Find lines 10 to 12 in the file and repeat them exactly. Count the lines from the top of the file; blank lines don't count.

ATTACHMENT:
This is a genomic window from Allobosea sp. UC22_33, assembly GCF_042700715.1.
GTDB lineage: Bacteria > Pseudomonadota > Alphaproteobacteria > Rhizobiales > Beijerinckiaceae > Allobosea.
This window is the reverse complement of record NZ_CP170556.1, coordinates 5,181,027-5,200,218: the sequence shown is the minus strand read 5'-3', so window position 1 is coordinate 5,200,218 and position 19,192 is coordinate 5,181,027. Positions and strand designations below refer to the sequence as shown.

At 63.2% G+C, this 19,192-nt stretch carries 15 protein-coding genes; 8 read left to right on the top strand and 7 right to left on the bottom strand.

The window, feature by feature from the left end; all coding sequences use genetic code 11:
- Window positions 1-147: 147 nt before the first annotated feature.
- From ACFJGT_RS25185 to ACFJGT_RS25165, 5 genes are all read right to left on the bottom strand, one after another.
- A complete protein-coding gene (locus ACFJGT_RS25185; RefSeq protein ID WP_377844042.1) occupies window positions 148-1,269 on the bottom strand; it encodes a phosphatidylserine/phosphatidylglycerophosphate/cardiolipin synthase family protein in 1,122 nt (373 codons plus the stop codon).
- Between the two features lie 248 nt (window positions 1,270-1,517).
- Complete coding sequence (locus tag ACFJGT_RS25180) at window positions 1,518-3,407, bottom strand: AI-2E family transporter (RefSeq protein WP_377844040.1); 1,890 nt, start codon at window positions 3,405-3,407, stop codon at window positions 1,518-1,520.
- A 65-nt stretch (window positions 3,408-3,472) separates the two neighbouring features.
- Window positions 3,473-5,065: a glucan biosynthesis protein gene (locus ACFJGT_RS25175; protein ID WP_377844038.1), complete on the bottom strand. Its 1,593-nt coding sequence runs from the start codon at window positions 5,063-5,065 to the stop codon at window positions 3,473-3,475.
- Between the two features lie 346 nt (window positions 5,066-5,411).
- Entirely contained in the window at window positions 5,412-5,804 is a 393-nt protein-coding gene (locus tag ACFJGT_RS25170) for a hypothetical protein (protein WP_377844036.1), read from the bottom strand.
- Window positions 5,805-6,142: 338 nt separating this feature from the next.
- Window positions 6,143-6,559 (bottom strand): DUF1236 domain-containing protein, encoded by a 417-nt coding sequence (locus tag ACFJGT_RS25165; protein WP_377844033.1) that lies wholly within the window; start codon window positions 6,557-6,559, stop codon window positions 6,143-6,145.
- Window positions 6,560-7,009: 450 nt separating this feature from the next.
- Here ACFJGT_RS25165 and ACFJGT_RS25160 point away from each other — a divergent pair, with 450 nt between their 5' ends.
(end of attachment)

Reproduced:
- Complete coding sequence (locus tag ACFJGT_RS25180) at window positions 1,518-3,407, bottom strand: AI-2E family transporter (RefSeq protein WP_377844040.1); 1,890 nt, start codon at window positions 3,405-3,407, stop codon at window positions 1,518-1,520.
- A 65-nt stretch (window positions 3,408-3,472) separates the two neighbouring features.
- Window positions 3,473-5,065: a glucan biosynthesis protein gene (locus ACFJGT_RS25175; protein ID WP_377844038.1), complete on the bottom strand. Its 1,593-nt coding sequence runs from the start codon at window positions 5,063-5,065 to the stop codon at window positions 3,473-3,475.